I loved anything and everything by Richard Scarry and would loved to have illustrated What Do People Do All Day? Having said that, I’m glad he did it rather than me, cos he was much more talented than I am. His work has directly influenced me many times, particularly when I was working on my book Odd Dog Out. I tried really hard to cram as much detail into my artwork as he did in his. I love the idea that readers might spot something on the ninth or tenth read that they hadn’t noticed before. It’s all about the richness.
Can you tell us about your journey to becoming an illustrator?
As a kid, I spent almost all of my spare time with a pencil in my hand. My mum is an artist too, and so drawing was something that was always encouraged at home. As such, I always knew I wanted to get a job doing something creative. So, at 18 off I went to art college thinking that I’d become a famous painter. At some point along the way however, I switched degree courses from fine art to graphic design (somebody told me that painters don’t earn any money until after they’ve died), and I eventually got a job working on a magazine for teenage girls called Just Seventeen. This led to a long career in journalism, art-directing titles like the NME and the Observer Magazine. Illustration was something that I always kept up as a sideline, but when I had kids of my own it really came back to the fore. I spent a lot of time drawing with the girls, and even more reading bedtime stories. One night, whilst reading How The Grinch Stole Christmas to my middle daughter Kitty, I had an epiphany. I realised that I would really love to write and illustrate a picture book myself. I wasn’t sure if I could do it, but… nothing ventured, nothing gained. So, I had a go and, well, here I am.
Which authors and illustrators have inspired you over the years?
Dr Seuss and Richard Scarry, obviously. And loads of others. Roald Dahl, Eric Carle, Shirley Hughes, Judith Kerr, Julia and Axel, Lauren Child, David McKee, Oliver Jeffers, Jon Klassen, Peter Brown and Emily Gravett to name but a few.
What does a typical day look like for you?
It’s an early start (I do the first school run of the day) and I’m always in my studio at the end of the garden by about 8.30am. Usually with a very large, very strong coffee. I stick the radio on while I catch up on emails and letters from my readers, and then it’s down to business. Because I write and illustrate my books, my working life is split into two parts – writing and illustrating. When I’m writing, I need peace and quiet. In fact, I often head over to the British Library in London and do some work there. I seem to get less distracted when there are other people working quietly nearby. When I’m illustrating however, I love listening to music and podcasts in the studio. I must say, this bit is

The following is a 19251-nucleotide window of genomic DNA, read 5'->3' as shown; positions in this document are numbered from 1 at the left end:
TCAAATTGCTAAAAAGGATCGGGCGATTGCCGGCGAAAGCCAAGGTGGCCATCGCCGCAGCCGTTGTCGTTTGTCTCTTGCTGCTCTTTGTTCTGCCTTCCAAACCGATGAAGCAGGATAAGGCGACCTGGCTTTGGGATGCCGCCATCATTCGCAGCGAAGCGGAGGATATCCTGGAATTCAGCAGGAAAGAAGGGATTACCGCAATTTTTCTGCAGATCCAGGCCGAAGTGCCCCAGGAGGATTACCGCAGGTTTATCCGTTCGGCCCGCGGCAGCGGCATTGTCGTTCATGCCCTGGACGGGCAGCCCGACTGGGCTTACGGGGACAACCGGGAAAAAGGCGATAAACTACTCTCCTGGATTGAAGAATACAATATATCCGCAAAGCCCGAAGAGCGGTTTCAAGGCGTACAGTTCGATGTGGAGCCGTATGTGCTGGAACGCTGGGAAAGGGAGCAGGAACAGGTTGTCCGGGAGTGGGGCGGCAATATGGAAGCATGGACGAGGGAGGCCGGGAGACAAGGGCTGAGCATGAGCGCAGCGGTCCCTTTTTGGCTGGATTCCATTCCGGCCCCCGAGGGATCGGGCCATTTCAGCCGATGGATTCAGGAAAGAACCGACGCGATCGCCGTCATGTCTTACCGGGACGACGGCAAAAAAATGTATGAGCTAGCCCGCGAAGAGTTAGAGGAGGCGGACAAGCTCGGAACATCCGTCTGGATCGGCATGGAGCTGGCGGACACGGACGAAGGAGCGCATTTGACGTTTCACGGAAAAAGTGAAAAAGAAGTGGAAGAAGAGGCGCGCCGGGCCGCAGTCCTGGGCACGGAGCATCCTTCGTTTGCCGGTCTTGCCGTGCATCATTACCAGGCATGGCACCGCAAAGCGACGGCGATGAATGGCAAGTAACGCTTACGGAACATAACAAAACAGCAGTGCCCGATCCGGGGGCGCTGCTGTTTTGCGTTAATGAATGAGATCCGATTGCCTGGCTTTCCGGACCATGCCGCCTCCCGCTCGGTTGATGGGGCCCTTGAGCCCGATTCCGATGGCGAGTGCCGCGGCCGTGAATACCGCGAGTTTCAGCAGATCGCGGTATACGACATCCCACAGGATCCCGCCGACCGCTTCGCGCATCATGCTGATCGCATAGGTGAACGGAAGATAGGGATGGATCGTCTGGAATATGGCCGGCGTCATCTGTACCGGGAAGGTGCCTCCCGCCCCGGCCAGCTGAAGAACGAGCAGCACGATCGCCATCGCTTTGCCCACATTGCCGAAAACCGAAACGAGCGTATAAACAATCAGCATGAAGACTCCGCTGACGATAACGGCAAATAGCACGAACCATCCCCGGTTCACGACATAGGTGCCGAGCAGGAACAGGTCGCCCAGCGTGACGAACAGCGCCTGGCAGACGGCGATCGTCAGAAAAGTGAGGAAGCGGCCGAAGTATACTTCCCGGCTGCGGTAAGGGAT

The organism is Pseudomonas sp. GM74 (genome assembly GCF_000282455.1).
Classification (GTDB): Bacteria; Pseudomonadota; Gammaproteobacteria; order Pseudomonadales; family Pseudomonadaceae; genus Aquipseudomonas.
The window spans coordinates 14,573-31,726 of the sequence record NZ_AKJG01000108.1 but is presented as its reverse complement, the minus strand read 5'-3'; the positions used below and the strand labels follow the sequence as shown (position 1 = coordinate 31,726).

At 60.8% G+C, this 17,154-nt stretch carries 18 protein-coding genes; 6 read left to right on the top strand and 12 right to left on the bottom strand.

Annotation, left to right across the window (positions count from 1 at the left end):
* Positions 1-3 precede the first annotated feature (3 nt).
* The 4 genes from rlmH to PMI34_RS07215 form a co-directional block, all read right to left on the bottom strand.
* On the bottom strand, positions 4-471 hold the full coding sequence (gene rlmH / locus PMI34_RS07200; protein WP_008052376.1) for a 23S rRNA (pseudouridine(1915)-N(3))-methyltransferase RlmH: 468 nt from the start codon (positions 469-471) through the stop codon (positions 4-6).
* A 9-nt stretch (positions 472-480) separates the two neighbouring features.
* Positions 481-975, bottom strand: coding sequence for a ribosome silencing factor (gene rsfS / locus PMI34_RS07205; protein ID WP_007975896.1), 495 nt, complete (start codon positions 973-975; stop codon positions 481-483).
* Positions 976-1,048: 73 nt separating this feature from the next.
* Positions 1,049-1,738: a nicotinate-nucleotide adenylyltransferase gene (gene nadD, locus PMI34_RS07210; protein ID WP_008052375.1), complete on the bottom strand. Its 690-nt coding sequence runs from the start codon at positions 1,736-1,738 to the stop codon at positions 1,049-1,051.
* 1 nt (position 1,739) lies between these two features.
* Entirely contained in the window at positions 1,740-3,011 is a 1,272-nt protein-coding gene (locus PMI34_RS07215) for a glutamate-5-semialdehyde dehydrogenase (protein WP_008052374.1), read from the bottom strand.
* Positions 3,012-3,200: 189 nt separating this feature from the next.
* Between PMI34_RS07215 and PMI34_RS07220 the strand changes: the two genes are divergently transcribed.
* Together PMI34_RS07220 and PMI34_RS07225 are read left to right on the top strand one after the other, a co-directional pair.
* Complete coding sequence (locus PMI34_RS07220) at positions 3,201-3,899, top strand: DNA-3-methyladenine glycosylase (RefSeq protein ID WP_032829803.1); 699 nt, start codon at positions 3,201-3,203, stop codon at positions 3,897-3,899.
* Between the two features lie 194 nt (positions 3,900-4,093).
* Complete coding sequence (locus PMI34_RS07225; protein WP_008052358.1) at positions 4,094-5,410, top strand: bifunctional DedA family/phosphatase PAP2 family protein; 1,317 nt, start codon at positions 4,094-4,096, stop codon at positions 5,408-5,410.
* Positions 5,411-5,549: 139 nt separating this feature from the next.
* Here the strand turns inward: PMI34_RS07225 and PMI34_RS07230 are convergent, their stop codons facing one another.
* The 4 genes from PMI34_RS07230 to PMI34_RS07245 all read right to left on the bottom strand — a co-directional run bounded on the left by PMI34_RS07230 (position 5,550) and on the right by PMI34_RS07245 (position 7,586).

probably my favourite part of the book-making process. My wife often works at home too, so at lunchtime I usually go and meet her for a sandwich in the kitchen before heading back out to my desk until around 6.30pm. Then it’s indoors for some time with the kids. When they are in bed, I sit down and draw my youngest daughter Poppy’s packed-lunch post it note – a little picture that I hide in her lunchbox every day. It started as a ‘one-off’ five years ago when she first went to school and it’s never stopped. I have now drawn over 900! I post them every schoolday on Twitter and Instagram under the hashtag #PackedLunchPostIt, if you ever fancy checking them out. Please do, ’cos they take me ages!
Do you have any advice for all those fantastically creative young people out there who want to become the authors and illustrators of the future?
This might sound obvious, but just have a go. Lots of people tell me they’ve thought about writing a book for children, but very few actually get something down on paper. Start writing or drawing and you never know where it might take you. After all, every journey begins with a single step…